Klein is the grandfather of street photography. Long before everybody had a camera and shots of everyday life became commonplace, Klein captured real people, some posed, some candid. His black and white images don’t just tell a story they often look like stills from a movie.
If you get the opportunity to watch the BBC Alan Yentob documentary about Klein, it is excellent. It is biographical rather than technical but TV tends to go for the people angle, the human interest. And, after all, that’s what makes Klein’s images so compelling in the first place.
He works with black and white film. He just pokes a camera out of the cab window and shoots, it seems. But experts always make the most profound of techniques appear simple.
The most fascinating part of the exhibition for me was the way Klein takes us into the process that occurs after the shot has been taken. The editorial decision is as important as the moment the shutter is released. Klein drafts like everybody else. He chooses which images make it and which don’t. He has made that editorial decision making process obvious by painting on to the images. It is perhaps part of the power we assign to photography that, to a great extent, we seem to forget about the editorial choices and rely on the pictures we see as the truth.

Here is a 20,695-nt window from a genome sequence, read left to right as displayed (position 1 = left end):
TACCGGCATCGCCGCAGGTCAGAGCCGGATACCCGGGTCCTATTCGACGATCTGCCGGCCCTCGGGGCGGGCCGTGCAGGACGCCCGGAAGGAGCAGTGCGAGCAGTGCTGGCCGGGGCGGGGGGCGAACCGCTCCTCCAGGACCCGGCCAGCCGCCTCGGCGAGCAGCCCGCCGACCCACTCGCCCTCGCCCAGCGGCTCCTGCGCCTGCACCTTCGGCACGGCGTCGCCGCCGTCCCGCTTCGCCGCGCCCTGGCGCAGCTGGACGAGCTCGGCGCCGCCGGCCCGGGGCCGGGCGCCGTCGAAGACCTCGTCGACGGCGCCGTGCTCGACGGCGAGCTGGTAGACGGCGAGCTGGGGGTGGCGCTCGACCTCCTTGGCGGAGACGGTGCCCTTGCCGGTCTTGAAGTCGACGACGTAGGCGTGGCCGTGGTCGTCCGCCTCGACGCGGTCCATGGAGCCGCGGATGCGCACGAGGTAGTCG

Take this photo of boys aiming a gun. Snarling, feral children with a handgun. Tells a convincing story, doesn’t it?
However, compare it with one taken perhaps seconds afterwards where their posing has made the boys self conscious; streetwise still but nearly smiling. What a completely different story. And there’s a third story, the one that happens for us as we look between the two images and realise we interpret. In the Tate exhibition, the images, presented together and painted over with that acidic yellow acrylic paint in the way a magazine editor might mark photos for publication, reveal some of the story we tell ourselves and make us question assumptions and preconceptions.
Students can use similar techniques when writing sophisticated compositions, making the audience aware of the storyteller’s craft. Don’t stick with the straightforward timeline. Avoid linear narratives that typically use the words ‘then’ and ‘suddenly’. Use flashbacks and flashforwards. Distance the reader from the story by referring to the nature of stories. Have characters in your stories tell stories. As the narrator, tell your story in different ways either from different characters’ points of view or simply by questioning what has already been said.
In a written piece for exams or coursework, students aiming for the highest grades don’t have to accomplish wonderful works of art, just demonstrate an ability to see a little beyond the ordinary.
The great thing about Klein is that he sees the ordinary and makes it wonderful.